Name: Kelsa Dine
Where are you from?
Pleasant Plain, Ohio
What is your performance/theatre background?
I have a Bachelor’s Degree in theater from Goucher College. In addition to acting, I studied movement, playwriting, costume design, a little bit of general set/lighting design, and directing — the school had a sort of holistic approach to theater that I really appreciated. I was also the producer for a production of student-written and student-directed short plays. My primary interest when it comes to both acting and playwriting lies in new or experimental theater.
What were you doing just before you came to the Accademia?
Unfortunately I didn’t have much of a chance to do much of anything performance-wise just before I came to the Accademia — I had recently graduated, and I was working and hadn’t quite figured out how to balance what I needed to do with my day versus what I wanted to do. So mostly I focused on writing and revising plays.
Where did you first learn about the Accademia and what specifically about this program made you want to attend?
I first learned about the Accademia maybe my junior year at Goucher — a lot of dancers from Goucher study at the Accademia, and a few theater students too. I heard a lot of good things about the school from people who had been there, and I ended up doing a month-long theater intensive during the summer of 2012, and I loved it. During the last week, Scott McGehee gave a little talk about the MFA program, and after hearing about it, I decided that it was basically my dream program, and that I absolutely had to figure out a way to come back!
What have been some of the most influential and impactful moments of your training at ADA so far?
The work that I’ve done with my core teachers and workshop instructors — particularly in voice and movement/dance classes — to push through my hesitations and reach past my percieved boundaries has been really eye-opening and valuable.
What is something unexpected that you’ve found while working towards your MFA?
I’ve started to realize how freeing it is to become aware of habitual movement cycles, and then work to break out of them. It’s a little like having a new body!
What work that you have done during your time in the MFA program are you most proud of?
I’m very proud of the work I did with Torbjörn Alström in learning an entirely new skill — maskmaking. Performance-wise, I am proud of the work I did with André Casaca during his clown intensive!
You recently performed with three other artists working at the ADA on a devised piece called C’era una volta…. First, can you tell us what the piece is about? Can you tell us about the process?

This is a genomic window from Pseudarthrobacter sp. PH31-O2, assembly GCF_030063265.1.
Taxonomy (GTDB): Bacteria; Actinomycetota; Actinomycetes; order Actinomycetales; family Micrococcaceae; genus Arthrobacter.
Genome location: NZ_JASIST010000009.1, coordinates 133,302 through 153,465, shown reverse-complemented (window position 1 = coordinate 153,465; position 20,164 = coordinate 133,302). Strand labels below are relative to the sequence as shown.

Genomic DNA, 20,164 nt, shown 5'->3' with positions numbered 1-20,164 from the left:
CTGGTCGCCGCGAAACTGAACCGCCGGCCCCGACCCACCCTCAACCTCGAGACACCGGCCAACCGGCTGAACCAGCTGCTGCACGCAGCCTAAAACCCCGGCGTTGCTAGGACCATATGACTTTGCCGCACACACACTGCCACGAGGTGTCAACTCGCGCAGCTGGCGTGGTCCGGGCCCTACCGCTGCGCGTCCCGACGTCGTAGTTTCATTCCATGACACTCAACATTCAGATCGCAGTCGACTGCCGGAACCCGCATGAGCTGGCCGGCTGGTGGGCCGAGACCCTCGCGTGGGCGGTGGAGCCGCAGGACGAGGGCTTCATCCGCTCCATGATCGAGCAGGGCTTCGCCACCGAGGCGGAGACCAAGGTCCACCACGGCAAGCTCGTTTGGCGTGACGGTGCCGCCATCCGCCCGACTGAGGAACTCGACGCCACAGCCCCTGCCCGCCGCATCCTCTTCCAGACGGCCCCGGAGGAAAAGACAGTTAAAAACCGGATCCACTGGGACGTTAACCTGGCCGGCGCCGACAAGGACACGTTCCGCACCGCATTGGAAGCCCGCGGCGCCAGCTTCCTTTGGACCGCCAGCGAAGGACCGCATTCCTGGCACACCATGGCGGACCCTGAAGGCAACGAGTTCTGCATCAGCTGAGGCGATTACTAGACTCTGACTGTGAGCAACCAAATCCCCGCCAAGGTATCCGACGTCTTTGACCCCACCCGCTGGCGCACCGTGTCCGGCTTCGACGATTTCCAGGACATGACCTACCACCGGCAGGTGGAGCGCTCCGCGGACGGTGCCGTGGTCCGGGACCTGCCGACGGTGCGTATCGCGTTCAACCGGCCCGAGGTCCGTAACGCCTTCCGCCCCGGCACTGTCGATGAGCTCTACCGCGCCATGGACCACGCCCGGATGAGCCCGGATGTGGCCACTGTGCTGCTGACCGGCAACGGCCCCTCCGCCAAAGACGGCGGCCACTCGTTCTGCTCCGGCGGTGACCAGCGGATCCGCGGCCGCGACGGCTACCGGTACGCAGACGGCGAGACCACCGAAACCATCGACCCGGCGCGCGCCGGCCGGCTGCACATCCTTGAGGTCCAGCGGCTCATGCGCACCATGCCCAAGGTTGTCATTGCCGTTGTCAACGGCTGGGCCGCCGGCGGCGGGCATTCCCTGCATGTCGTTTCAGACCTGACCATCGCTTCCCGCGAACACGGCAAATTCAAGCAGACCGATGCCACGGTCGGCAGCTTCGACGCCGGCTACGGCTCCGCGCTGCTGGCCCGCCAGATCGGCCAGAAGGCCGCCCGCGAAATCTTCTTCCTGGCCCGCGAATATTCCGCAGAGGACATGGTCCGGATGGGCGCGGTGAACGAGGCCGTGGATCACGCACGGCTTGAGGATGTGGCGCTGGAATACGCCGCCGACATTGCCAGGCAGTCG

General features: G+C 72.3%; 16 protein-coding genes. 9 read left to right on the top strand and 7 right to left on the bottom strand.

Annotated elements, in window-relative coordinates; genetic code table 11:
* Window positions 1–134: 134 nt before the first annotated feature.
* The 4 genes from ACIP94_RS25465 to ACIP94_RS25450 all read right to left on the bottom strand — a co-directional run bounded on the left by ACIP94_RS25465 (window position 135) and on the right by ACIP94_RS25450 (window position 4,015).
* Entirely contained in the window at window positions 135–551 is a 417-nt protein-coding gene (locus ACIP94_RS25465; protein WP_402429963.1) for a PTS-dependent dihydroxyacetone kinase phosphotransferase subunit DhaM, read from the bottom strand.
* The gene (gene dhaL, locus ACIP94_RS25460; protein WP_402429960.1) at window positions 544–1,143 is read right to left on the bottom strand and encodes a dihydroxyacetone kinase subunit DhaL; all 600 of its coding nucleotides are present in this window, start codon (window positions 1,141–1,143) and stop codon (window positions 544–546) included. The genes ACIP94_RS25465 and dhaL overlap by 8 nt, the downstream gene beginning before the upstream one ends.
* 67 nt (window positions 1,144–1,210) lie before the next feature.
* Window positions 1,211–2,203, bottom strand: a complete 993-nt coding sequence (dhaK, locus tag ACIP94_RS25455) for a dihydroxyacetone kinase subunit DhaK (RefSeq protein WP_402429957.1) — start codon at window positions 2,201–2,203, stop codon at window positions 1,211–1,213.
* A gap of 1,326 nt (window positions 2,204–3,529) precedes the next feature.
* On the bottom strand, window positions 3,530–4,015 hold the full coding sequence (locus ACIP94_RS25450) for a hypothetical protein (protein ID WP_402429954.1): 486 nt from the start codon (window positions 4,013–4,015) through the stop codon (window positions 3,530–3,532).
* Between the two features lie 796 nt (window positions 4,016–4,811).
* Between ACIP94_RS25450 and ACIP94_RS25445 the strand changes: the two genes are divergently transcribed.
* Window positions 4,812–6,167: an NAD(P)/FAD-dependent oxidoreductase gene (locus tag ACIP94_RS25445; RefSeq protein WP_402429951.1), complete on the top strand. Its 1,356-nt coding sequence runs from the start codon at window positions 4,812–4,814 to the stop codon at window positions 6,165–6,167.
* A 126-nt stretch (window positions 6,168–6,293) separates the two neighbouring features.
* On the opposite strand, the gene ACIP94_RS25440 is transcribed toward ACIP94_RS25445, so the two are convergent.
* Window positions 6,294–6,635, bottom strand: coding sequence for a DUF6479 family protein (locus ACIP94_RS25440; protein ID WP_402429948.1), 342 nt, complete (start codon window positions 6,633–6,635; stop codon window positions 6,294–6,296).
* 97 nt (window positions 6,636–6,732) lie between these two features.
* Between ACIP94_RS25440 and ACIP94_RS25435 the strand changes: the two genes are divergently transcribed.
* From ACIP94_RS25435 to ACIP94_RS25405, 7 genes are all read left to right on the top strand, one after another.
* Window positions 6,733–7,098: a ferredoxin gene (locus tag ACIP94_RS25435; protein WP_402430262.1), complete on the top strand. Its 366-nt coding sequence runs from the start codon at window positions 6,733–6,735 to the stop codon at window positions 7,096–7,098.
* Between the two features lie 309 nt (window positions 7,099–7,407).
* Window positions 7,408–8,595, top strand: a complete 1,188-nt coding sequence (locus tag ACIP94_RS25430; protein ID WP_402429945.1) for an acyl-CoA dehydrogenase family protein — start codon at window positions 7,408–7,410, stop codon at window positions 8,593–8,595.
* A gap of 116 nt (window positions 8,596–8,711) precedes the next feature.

C’era una volta… is a modern re-imagining of a selection of Italian fairytales collected by Italo Calvino. To begin the process, the four of us — Melanie, Genevieve, Dory, and myself — each took turns reading our favorite stories to one another. Eventually we managed to narrow it down to five fairytales, which we then casted evenly among ourselves. Each of us played multiple characters in the show, and sometimes multiple characters per story! Once we had our stories, we created a script for each one, and then worked to figure out the specific theatrical languages we wanted to use. From that point onward, the process was pretty straightforward — we figured out what we needed, and set to work collecting and building our props. In the meantime, we memorized our lines and talked through blocking together. We worked in the space the last two days, and did a tech run with the lighting technician at the very end. Even though we only had seven days to figure everything out, everything came together very smoothly.
How has the MFA program prepared you for the creation of a professional piece? What kind of challenges did you have to overcome and how did you find solutions?
The MFA program has given me a wide range of tools and skills to assist me in my creative work. In addition to the more practical skills (physical, vocal, etc.), working in a cohort has also taught me to be a better listener, to stay more open and to say “yes” to my co-creators. Probably the biggest challenge we faced in creating C’era una volta… was the problem of time. But I think we did a good job of dividing and conquering, so to speak — each of us selected an area of creation to focus on, which allowed us to get a lot more done in the time we had! Additionally, good communication and flexibility really helped in the creative process. It was a really positive experience!
What was it like performing for an Italian audience? Can you tell us more about the experience of working with ARCI during the Notte Rossa?
It was definitely challenging to perform for an Italian audience — memorizing and trying to correctly speak my lines in another language was difficult. But also really rewarding! Working with ARCI was fantastic. Everyone was very gracious and welcoming and seemed excited about the work we were doing.
What are you most looking forward to in the coming year?
I’m excited for the gradlab projects! I can’t wait to start playing around and exploring and creating. I’m also really looking forward to the time we will spend in Berlin and the Czech Republic.
Looking beyond the program what are your plans post-graduation?
I was really intrigued by the cohort-based structure of this program and I hope to take what I’ve learned here to use in building my own traveling company in the future. I also hope to perform post-graduation and maybe teach at some point too!
Who do you think is a good fit for this program?
I feel like having some kind of theatrical/musical/performance background definitely helps, but I think anyone who has the will to meet the challenges presented by this program with an open and eager mind could be a good fit.